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Modern Judaism

Modern Judaism

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Modern Judaism

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  1. Modern Judaism

  2. Citizenship and Nations

  3. Moses Mendelssohn (1729-86) Judaism is a religion grounded in reason combined with revealed law; Jews can absorb the positive elements of culture.

  4. French Revolution • Declaration: "1) Men are born and remain free and equal in rights... 10. No one should be disturbed for his opinions, even in religion.” • 40,000 Jews in France in 1789 • Restricted from some professions, Jewish communities constitute another form of corporate body, denied some rights, but in control of others within Jewish communities • Some Jews from central Europe, others from Spain, distinguished by language and culture from other residents of France • 27 September 1791, National Assembly says that everyone is a citizen "who swears the civic oath... Jewish individuals who will swear the civic oath which will be regarded as a renunciation of all the privileges and exceptions introduced previously in their favor." (i.e., by swearing the citizen oath they lost their privileges to govern their own community.) • Does equality erase difference? Does inclusion mean assimilation? What does it mean to be a French individual?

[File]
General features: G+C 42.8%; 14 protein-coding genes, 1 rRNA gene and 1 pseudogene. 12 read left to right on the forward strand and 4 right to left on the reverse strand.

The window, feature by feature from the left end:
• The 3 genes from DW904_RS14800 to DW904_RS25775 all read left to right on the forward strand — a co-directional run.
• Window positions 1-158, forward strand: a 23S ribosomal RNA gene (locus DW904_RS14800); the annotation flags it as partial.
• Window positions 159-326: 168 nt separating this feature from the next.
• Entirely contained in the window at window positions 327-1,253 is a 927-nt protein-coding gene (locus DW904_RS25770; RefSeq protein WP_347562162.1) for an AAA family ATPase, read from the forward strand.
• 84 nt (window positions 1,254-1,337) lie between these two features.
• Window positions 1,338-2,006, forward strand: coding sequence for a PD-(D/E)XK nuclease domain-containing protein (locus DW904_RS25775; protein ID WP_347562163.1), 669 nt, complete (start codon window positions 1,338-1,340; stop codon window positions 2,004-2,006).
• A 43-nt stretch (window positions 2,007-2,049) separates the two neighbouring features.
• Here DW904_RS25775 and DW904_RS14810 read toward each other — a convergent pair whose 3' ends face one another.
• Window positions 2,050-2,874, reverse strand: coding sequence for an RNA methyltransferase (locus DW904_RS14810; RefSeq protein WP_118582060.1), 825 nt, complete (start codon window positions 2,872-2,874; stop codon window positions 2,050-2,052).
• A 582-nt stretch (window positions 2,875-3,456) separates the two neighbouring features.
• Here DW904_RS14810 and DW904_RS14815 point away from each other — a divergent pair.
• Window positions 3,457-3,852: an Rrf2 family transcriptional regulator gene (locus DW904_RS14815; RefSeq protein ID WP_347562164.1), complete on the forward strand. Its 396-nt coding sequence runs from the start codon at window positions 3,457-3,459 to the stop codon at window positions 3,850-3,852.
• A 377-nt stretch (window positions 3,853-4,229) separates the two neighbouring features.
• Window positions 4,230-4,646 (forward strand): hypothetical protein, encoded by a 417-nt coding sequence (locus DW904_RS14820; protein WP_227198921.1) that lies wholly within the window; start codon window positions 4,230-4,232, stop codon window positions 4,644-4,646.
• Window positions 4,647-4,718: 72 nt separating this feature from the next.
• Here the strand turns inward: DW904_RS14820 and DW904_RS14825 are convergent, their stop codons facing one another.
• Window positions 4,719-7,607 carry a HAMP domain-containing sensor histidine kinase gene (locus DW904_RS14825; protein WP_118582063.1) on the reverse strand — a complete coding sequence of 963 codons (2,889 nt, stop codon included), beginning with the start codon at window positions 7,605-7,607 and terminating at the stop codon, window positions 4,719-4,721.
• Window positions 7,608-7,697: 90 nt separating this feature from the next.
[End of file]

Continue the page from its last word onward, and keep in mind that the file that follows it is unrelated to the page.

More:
5. Dreyfus Affair • Alfred Dreyfus, Captain in French Army • In 1894 he was falsely accused of selling secrets to the Germans, he was convicted and sentenced to life imprisonment on Devil’s Island. • Anti-Semitic French press used the case to suggest that he was a prime example of Jewish disloyalty. • In 1898 Emile Zola wrote an open letter supporting Dreyfus; France as divided over the issue. • 1899 Confessions, suicides, etc. make it clear that Dreyfus was innocent. • Finally cleared in 1906.

  6. Zionism • Theodor Herzl (1860-1904): After covering the Dreyfus Affair, he became a committed supporter of a national state for Israel. • Revival of Hebrew as a national language. • Jewish homeland as a national center. • (After WWII Israel finally becomes a modern nation state in 1948)

  7. Modern Religious Forms of Judaism

  8. Reform Judaism • Embrace Enlightenment idea of religion within the “limits of reason”-Judaism as a rational-ethical system rooted in prophetic ideal of justice. • Use of vernacular in synagogue prayers and sermons. • Rejected belief in literal coming of Messiah--look to coming Messianic Age. • Emphasize “religious community” over against need for specific land.

  9. Philadelphia Platform (1869) • The Messianic aim of Israel is not the restoration of the old Jewish state under a descendant of David, involving a second separation from the nations of the earth, but the union of all the children of God in the confession of the unity of God, so as to realize the unity of all rational creatures and their call to moral sanctification.
 • We look upon the destruction of the second Jewish commonwealth not as a punishment for the sinfulness of Israel, but as a result of the divine purpose revealed to Abraham, which, as has become ever clearer in the course of the world's history, consists in the dispersion of the Jews to all parts of the earth, for the realization of their high-priestly mission, to lead the nations to the true knowledge and worship of God.